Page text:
Rare Rides: A 2003 Volkswagen Passat W8 4MOTION Wagon, for Low-cost Motoring
The Rare Rides series featured a Passat wagon once before, in the long ago time of 2018. It was a 1992 G60 with all-wheel drive, a manual transmission, and supercharged engine. Staying true to quirky form, today’s newer and more luxury-oriented Passat pairs its all-wheel drive grip with an eight-cylinder engine.
The B5 generation Passat debuted for the 1997 model year in Europe but did not appear in North America until 1998. Larger and more rounded than its B4 predecessor, it was also more upscale. Available with four doors as a sedan and wagon, the Passat shared its platform with the original Audi A4 Americans were offered since 1996. The Audi platform sharing was a return to form for Volkswagen, which used the Audi 80 as the basis for its B2 Passat, a car North America received as the Quantum.
There were many different engines used in Passats globally, which ranged from 1.6 to 4.0 liters in displacement. The majority sold were inline-four configuration, but there were also five- and eight-cylinder options, as well as V6 power. Initially, all examples were front-wheel drive, but all-wheel drive arrived by 1997 in Europe as 4MOTION. Transmissions were offered in five- and six-speed guises if manual, and four- or five-speeds if automatic. The majority of North American Passats were equipped with an automatic transmission.
The smaller and more basic Passat trims were not available in the North American market, as Volkswagen positioned the Passat as a premium family sedan a cut above the likes of Camry and Accord. Volkswagen took another step toward premium in 2001 when it facelifted the Passat into the B5.5 generation. Reworked styling brought more modern looks, especially with regard to front and rear lighting. More chrome trim was added, while other trim became body-colored instead of black.
The update also brought with it the ultimate luxury Passat. It used a new 4.0-liter eight-cylinder engine, in W configuration. To create such unusual power, VW took two complicated narrow-angle VR6 engines and removed two cylinders, making them VR4s. Then they mounted them next to one another at a 72-degree angle and put them on a single crankshaft. Boom, W8! The new engine produced 271 horsepower and 273 lb-ft of torque and was the only W8 configuration engine ever to reach production. An offering exclusive to Passat, the engine was entirely different to eight-cylinder power in any other VAG product. Though it was less powerful than a traditional V8, the W8 was notable for its smoothness, complexity, and generally high running costs. It was Volkswagen’s first W-type engine, and the company used the engineering experience with the Passat and applied it later to the W12 made for the Audi A8 and VW Phaeton, and the eventual W16 in the Bugatti Veyron. All cars equipped with the W8 engine had 4MOTION as standard, and the engine was fitted into sedan and wagon versions of the Passat, and with manual and automatic transmissions.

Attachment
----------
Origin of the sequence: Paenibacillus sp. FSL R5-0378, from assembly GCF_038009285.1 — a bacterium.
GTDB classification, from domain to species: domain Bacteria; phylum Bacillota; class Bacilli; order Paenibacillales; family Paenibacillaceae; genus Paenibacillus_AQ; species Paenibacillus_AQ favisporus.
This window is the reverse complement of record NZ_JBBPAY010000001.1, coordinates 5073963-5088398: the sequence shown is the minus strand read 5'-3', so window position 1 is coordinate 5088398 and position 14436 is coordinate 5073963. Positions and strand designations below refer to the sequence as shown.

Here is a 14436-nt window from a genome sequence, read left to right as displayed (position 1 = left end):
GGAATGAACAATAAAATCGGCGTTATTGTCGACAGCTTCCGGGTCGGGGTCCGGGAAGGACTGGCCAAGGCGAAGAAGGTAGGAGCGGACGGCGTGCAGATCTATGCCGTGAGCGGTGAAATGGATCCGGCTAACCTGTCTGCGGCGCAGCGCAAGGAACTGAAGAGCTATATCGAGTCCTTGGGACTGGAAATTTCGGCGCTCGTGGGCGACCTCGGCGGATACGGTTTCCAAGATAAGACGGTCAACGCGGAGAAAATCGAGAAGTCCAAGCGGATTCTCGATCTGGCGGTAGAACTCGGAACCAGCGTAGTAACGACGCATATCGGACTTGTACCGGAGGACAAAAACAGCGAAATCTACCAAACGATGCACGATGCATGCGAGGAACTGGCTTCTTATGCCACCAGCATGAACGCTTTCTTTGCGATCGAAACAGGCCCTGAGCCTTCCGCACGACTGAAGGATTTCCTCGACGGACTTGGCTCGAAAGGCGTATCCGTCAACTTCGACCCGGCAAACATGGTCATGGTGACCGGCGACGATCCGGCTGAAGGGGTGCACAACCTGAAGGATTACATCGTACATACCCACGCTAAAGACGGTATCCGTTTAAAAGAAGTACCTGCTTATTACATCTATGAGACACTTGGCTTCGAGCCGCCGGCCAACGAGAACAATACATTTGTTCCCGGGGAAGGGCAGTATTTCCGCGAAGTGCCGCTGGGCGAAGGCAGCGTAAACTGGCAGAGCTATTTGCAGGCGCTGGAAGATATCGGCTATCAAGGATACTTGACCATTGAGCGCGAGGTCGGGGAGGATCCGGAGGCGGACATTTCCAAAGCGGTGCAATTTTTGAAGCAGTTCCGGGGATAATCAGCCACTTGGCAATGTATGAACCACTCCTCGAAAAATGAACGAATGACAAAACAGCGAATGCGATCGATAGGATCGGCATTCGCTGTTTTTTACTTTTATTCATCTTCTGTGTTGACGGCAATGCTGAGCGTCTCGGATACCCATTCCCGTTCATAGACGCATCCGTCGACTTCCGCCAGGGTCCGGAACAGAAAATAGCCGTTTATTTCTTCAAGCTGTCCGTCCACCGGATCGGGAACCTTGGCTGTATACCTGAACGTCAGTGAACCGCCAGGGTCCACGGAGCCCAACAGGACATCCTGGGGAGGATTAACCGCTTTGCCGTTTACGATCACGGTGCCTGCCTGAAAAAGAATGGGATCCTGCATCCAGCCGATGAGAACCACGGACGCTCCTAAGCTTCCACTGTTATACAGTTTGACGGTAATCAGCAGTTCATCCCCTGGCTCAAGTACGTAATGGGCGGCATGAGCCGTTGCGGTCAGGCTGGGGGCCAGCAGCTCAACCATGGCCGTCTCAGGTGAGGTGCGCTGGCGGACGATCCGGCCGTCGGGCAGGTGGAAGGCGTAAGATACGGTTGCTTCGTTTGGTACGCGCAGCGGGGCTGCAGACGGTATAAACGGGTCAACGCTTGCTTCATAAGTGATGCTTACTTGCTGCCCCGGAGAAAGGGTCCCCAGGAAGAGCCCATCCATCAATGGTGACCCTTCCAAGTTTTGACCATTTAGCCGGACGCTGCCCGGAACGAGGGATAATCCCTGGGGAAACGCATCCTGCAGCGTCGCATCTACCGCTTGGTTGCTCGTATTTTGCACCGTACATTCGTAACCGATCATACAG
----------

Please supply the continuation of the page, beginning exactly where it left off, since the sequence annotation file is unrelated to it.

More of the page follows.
The new ultimate Passat was really expensive though and sold poorly. Just 11,000 W8 Passats were manufactured in total between 2001 and late 2004. After the 2005 model year, Passat began its fall from premium grace. De-contenting occurred, and its platform switched from longitudinal to transverse engine layout. You know the rest. The most exclusive W8 variant in North America by a mile is the wagon with manual transmission, but this automatic will have to do for today. It’s for sale presently outside the quaint blue-collar city of Vancouver, for $8,795 CAD.
S4vageB8 on Jan 12, 2021
As the owner of several W8's, my opinion might be slightly different than those posted here already. C'mon....most cars with any sort of performance pedigree require higher maintenance costs than the average car. Granted a "Passat" may not be as exotic as a Ferrari needing a $20,000 "annual service" or an Audi R8 needing a $10,000 brake service, but it still full of unique and technically advanced (for its age) parts. But if you get a "good one", they are a blast to drive. My daily ride is usually a 525 hp. 2012 Audi S4 (fast and fun) and I am always amazed at how satisfying driving my W8 can be. It's comfortable, is fast (enough), stops incredibly well and most of all? It is unique and rare. I can sneak up on a lot of sports cars and blow them away....and I am in a Passat! It's a real treat indeed. As far as my W8 obsession, I have a 2002 Variant (auto) with 177k, a 2003 Variant (auto- 200k - one of four in Indigo Blue), 2003 Sedan (auto - parts car), 2004 Variant 6-speed (one of 6 in Silverstone Gray with 114k) and (whew) a 2004 Sedan (6-speed with 183k). BTW- none have an check engine lights. I do all my own maintenance which definitely helps. I am no stranger to financial and psychological pain - I own two Merkur Scorpios and one XR4Ti.
Dantes_inferno on Jan 13, 2021
10% of car/truck owners on the road today actually know a thing or two about proper maintenance. Those individuals tend to be quite reliable in that regard. The majority of car problems tend to happen to the other 90% who treat cars/trucks like appliances. Those individuals tend to have little-to-no idea about even the basics of vehicle maintenance. Just get in and drive. I've observed this time and again over the years. Rinse and repeat.
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